Your last memory of family

D.S. Waldman

is your first memory

of violence. Like a field

split by a river,

                        a river narrowed

to a seam, there is a you

who is not you, but your brother;

                        and there’s you,

who is the I watching

                        the shadow

of rain bulge overhead, feeling


                        in its falling —

which is to say,

                        your brother

is behind you and, behind him,

your father: three oars,

                        out of rhythm,

in and through the darkening,

the agitated water

agitated by water falling


pelting the unseen surface

of a river called


          — near strike of lightning —

rain falling hard, like only what it is:

                                  a sky’s refuse.

A sky saying yes to we’re going

to die out here.

A voice that is not yours.   An oar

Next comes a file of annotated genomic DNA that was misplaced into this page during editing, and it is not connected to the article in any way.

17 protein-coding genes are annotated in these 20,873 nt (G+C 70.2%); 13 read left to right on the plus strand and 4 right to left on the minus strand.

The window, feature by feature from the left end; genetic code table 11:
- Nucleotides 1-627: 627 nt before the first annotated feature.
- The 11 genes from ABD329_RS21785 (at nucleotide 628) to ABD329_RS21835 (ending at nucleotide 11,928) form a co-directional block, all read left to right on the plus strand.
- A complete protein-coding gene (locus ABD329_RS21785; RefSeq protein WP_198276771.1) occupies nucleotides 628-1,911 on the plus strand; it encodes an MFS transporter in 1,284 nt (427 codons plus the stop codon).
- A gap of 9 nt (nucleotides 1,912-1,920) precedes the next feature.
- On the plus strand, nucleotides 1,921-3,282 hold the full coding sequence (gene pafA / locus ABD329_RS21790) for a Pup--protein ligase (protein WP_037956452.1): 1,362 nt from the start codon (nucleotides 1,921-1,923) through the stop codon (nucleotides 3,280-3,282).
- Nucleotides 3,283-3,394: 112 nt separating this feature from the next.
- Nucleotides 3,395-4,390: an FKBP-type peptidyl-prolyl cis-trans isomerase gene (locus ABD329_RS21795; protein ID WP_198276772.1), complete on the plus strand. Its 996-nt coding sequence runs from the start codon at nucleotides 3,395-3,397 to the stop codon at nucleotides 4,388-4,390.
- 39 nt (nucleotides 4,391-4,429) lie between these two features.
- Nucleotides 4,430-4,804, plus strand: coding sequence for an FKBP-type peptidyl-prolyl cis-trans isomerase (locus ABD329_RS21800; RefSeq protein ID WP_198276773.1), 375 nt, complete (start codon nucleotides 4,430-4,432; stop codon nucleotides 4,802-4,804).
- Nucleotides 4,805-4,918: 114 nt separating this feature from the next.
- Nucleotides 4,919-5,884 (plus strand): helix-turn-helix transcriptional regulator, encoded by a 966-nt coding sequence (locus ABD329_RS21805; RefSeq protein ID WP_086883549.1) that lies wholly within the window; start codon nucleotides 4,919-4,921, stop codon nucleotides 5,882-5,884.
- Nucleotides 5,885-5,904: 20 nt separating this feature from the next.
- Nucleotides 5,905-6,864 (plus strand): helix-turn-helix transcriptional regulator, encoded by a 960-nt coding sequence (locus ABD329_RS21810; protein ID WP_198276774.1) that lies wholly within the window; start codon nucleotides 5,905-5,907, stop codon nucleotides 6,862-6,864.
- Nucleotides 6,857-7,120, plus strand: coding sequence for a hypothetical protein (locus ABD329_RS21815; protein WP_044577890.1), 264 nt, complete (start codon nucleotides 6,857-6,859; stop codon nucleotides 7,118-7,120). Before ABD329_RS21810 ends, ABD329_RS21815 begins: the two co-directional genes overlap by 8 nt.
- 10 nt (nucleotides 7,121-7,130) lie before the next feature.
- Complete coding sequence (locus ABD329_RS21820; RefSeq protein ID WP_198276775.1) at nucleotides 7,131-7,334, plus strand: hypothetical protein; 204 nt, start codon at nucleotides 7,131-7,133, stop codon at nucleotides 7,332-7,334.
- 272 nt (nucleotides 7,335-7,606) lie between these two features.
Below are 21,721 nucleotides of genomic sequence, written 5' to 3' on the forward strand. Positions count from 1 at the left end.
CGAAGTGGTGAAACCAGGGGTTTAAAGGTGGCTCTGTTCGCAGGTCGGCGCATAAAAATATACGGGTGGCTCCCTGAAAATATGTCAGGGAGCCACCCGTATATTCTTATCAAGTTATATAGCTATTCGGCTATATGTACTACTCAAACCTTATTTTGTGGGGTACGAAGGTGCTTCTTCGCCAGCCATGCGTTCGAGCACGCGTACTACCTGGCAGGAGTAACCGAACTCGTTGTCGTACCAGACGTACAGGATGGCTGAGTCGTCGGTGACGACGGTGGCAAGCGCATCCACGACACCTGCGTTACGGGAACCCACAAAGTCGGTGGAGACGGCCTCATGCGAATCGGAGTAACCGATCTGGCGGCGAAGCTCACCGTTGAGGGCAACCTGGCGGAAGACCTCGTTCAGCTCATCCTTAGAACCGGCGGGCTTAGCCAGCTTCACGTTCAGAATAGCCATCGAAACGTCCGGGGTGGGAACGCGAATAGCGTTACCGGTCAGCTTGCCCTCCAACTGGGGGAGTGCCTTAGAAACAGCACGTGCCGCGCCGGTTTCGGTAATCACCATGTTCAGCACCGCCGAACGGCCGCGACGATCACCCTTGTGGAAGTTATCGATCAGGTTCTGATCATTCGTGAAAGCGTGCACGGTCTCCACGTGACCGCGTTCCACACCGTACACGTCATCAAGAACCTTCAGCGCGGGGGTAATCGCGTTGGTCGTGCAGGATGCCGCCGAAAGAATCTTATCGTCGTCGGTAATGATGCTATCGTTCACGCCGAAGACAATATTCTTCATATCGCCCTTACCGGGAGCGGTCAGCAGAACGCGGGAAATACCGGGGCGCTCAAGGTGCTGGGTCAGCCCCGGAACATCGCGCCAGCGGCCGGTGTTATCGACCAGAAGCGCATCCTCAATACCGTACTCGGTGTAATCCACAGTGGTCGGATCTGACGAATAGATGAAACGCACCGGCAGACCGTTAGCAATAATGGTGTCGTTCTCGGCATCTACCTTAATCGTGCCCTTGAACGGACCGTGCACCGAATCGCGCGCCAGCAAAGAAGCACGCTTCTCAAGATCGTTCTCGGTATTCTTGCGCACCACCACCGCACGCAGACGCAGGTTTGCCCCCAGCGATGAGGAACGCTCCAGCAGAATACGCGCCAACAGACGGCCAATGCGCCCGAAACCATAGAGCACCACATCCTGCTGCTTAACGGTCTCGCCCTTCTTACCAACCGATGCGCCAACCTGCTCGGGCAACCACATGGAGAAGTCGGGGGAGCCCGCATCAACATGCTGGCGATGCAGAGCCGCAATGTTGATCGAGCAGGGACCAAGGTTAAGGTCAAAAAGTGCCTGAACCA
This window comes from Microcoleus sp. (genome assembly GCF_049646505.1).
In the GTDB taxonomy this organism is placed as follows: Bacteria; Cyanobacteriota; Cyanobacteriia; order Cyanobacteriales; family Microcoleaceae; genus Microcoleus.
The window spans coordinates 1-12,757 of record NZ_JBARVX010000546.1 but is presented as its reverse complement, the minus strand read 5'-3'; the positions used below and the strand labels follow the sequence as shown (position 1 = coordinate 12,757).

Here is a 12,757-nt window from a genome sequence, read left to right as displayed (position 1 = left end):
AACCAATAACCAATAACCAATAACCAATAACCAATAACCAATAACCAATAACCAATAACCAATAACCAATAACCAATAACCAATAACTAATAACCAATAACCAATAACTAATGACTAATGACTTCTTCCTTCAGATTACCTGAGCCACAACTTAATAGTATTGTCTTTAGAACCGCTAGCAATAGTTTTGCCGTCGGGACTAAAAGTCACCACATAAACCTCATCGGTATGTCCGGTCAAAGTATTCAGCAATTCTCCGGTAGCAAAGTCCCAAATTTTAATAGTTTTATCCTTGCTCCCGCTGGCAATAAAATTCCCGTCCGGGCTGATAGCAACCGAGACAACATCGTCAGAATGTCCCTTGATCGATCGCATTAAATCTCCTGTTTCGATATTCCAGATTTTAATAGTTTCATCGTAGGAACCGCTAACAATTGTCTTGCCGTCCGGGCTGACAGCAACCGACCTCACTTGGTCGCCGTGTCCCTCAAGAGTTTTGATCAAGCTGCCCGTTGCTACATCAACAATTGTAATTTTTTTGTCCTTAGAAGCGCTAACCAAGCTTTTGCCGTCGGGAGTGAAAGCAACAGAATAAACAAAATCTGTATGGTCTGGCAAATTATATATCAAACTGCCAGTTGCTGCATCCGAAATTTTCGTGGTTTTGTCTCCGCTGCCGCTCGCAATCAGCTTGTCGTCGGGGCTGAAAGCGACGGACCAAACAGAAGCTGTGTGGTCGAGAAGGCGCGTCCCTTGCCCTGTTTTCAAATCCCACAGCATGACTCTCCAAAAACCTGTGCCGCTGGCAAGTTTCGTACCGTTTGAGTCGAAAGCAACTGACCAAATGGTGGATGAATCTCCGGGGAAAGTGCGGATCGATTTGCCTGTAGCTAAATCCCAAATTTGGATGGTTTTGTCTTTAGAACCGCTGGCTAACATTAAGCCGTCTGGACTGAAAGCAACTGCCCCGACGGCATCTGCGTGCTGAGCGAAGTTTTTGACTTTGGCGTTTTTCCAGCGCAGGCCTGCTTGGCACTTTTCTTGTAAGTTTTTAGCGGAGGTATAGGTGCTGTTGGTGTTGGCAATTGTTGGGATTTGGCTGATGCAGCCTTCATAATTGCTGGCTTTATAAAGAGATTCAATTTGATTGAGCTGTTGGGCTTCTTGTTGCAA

out of water.

          A sound, then. A sound you, not

for want of trying, cannot unhear. Sharp

          and hollow, the body letting go its fear

and, in its place, ushering in a new

          and crumpled epoch,

a permanent sadness

          that is not sad

so much as


          The body, folded, of a boy

who is not you, crying

no longer. The oar,

your father slips back into

          November water. A stroke,

then two. The only sound: a long shatter

          of rain

                              on river,

which sounds very much, now,

          like silence.


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